UR Symphony Orchestra

Courtesy of newspressnow.com

The UR symphony orchestra held a concert on Saturday, March 2 in Strong Auditorium.  Freshman  violinist Kiara Osolinsky, one of the performing musicians, offered her thoughts on the concert, the orchestra, and her pursuit of a music career as a college student.

Why did you decide to join the Symphony Orchestra?

When I was looking at colleges to study electrical engineering, the biggest part of my decision was that they had to have some kind of music department or music classes that I could enroll in. Orchestra was part of that.

Have you ever thought of majoring in music? Why didn’t you?

I looked into a double major in music, or a minor in music, but because the coursework doesn’t overlap with my electrical engineering major at all, it would basically mean me staying on a fifth or sixth year. But I’m doing a cluster in music, which is fun.

Do you have a favorite composer?  If so, who is it?

I like Mozart, but that seems really cliché.  I like Bach too, but that’s also cliché. (Laughs)

What do you like most and least about playing with the orchestra?

My favorite part is the cookies we get during break.  No, seriously. Each week for rehearsal, a different section of the orchestra is asked to bring cookies, and they are delicious and wonderful. And the worst part…well I don’t know if it’s necessarily bad, but it clears out an evening where I don’t worry about schoolwork because I can’t physically do any.  Rehearsal is from 7:30 to 10:00 p.m. on Tuesdays, so that’s my unwinding time.

If you could play with any orchestra in the world, where would you play? Why?

Let’s see, there’s the New York Philharmonic, the Boston Philharmonic, and I think there’s a San Francisco Philharmonic?  Also the London Philharmonic Symphony Orchestra — that’d be pretty cool.  They recently did “The Hobbit” soundtrack.  So basically any major orchestra that does movie soundtracks because that would be really, really cool.  I love John Williams. And Howard Shore. They’re fantastic.

What was the highlight of your concert last weekend? 

I think the highlight was that we had a piano soloist with us, so we accompanied her.  That was really fantastic. The reason we had a soloist, and the reason we’ll have a violin soloist for our next concert, is the UR campus holds a concerto competition every year, and the winners get to play with the Symphony Orchestra.

Did you particularly enjoy any of the pieces you played?

We played “Prelude and Isolde’s Love-Death” from “Tristan and Isolde” by Wagner, Saint-Saëns’ “Second Concerto,” and “Tableaux d’une exposition” by Moussorgski.  All of them were really great.  “Tableaux” was particularly noteworthy because it had such a stark contrast between bright, uplifting, major chords and dark, dissonant, menacing parts. This was because it was broken up into different sections.  One song that I particularly loved is “Baba Yaga,” which is a Russian myth about a witch who has chicken legs and eats children’s heads.  That was pretty cool to play.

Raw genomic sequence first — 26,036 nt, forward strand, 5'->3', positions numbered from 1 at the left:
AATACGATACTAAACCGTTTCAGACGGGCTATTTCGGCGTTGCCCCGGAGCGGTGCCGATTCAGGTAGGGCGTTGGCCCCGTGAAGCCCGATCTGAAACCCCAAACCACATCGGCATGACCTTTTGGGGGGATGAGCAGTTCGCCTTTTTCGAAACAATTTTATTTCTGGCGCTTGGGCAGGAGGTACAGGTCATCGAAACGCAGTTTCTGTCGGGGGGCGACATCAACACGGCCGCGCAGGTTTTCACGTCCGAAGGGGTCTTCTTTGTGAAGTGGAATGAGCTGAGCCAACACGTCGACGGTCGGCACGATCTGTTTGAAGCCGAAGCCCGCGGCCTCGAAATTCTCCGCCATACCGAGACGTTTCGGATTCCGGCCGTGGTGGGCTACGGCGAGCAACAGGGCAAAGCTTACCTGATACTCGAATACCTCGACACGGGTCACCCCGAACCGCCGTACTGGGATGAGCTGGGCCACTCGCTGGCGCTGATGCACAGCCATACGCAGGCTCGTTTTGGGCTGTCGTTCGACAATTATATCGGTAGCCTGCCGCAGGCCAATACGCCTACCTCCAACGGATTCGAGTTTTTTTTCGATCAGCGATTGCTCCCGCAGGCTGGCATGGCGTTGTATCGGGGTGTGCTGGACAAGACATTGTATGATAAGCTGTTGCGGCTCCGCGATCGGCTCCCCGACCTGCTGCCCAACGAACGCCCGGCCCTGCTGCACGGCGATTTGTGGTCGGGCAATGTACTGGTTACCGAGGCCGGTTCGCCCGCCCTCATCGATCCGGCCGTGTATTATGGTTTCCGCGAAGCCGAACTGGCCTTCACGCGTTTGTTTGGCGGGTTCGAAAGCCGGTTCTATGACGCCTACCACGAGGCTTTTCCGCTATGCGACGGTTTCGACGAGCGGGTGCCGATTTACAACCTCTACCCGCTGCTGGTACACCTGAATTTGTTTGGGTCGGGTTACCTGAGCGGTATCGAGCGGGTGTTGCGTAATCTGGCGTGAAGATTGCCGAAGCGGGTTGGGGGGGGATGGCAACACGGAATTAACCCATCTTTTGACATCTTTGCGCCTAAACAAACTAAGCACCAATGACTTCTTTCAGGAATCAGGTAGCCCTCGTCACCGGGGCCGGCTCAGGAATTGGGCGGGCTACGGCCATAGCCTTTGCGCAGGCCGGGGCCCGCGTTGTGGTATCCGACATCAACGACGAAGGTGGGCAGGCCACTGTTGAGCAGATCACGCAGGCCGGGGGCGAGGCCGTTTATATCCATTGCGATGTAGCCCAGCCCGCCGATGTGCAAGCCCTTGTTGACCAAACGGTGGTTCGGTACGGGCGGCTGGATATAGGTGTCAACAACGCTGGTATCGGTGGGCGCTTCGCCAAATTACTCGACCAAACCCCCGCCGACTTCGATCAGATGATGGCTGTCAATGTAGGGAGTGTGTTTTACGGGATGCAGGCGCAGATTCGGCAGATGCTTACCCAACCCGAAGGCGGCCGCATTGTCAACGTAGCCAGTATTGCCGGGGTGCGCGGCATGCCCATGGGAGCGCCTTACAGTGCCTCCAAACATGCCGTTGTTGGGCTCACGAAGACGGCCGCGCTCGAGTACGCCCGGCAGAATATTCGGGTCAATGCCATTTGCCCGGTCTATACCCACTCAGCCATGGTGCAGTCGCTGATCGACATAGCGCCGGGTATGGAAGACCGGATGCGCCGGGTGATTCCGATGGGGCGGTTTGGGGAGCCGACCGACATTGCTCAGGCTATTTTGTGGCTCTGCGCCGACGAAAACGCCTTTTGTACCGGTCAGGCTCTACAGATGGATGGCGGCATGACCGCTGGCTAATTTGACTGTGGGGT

Who conducts the ensemble? 

Dr. Harman is a professor at Eastman.  I believe he conducts one of their orchestras as well, and he also conducts the UR Chamber Orchestra here on the River Campus. He’s very nice and always tries to push the orchestra to play its best, which any conductor would do, except I think his methods are very effective.  He’s very understanding about absences and just being able to play the piece in general.  He tends to not pick pieces that are going to be too difficult for us but chooses ones that show enough difficulty to challenge us and help us grow as players.

Will you continue to play  until you graduate?

I’ll continue to play as long as my class schedule isn’t too hectic and I’m not taking too many credits.

Do you have hopes to play after you graduate?

I will probably join a community orchestra.  I like playing in the pit for musicals, so I will probably look into community musical theater or anything like that that doesn’t take  professional players.  I would’ve probably joined the Syracuse Symphony Orchestra eventually, except there isn’t one anymore because they went bankrupt, and that is sad. They have a youth orchestra, but that’s mainly for kids and junior high to high school students. But this summer,  I’m joining the Syracuse Summer Orchestra, which will have two to three weeks of practice and a concert at the end.  It’s a replacement for the Syracuse Symphony Orchestra since we don’t have one anymore.

Jeng is a member of the class of 2016.

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